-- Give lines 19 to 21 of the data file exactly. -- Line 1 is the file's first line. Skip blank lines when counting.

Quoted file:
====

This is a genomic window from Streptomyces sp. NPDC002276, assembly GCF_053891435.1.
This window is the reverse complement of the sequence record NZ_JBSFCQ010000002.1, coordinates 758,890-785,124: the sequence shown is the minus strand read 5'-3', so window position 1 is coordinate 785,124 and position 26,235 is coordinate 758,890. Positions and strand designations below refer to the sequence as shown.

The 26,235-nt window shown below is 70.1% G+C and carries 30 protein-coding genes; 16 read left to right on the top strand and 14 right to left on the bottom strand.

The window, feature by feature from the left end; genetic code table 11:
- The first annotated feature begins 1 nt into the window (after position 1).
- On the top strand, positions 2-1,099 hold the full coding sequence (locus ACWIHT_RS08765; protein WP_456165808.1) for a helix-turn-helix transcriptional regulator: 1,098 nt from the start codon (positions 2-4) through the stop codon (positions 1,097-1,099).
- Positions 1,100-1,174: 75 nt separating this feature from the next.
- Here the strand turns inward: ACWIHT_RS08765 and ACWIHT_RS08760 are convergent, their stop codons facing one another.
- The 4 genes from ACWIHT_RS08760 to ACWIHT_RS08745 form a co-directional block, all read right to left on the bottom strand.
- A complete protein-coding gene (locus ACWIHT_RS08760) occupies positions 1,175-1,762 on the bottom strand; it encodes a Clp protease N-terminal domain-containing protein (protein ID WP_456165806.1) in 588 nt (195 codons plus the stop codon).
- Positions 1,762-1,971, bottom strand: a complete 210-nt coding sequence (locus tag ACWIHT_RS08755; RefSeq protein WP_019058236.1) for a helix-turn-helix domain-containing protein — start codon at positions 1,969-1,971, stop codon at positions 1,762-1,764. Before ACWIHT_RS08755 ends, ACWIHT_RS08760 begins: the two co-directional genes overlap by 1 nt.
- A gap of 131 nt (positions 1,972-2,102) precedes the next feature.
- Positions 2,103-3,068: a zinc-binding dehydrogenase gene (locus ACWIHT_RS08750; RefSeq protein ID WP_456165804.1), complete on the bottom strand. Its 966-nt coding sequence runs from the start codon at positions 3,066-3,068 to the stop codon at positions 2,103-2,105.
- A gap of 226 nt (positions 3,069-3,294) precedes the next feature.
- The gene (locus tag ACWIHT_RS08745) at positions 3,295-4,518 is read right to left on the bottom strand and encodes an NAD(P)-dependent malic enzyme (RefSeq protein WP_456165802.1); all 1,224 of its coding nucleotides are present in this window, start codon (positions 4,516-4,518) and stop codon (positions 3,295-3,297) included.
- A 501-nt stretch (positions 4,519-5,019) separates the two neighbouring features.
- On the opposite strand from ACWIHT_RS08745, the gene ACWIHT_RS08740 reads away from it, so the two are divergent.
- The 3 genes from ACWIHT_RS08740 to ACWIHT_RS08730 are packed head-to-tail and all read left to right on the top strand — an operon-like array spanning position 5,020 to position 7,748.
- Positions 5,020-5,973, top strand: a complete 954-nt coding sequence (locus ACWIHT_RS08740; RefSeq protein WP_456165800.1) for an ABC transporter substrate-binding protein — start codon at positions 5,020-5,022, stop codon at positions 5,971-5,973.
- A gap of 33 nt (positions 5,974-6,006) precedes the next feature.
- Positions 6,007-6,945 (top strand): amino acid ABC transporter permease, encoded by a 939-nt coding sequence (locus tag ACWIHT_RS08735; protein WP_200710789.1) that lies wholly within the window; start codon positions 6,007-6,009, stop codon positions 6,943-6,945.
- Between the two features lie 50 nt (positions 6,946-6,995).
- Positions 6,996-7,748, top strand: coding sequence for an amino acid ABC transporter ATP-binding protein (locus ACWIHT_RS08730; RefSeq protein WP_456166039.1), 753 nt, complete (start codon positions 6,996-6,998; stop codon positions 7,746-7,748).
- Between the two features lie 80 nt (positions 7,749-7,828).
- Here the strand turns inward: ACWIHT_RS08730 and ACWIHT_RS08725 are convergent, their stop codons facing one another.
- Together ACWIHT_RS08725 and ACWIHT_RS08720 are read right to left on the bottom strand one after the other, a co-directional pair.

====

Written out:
- Positions 5,020-5,973, top strand: a complete 954-nt coding sequence (locus ACWIHT_RS08740; RefSeq protein WP_456165800.1) for an ABC transporter substrate-binding protein — start codon at positions 5,020-5,022, stop codon at positions 5,971-5,973.
- A gap of 33 nt (positions 5,974-6,006) precedes the next feature.
- Positions 6,007-6,945 (top strand): amino acid ABC transporter permease, encoded by a 939-nt coding sequence (locus tag ACWIHT_RS08735; protein WP_200710789.1) that lies wholly within the window; start codon positions 6,007-6,009, stop codon positions 6,943-6,945.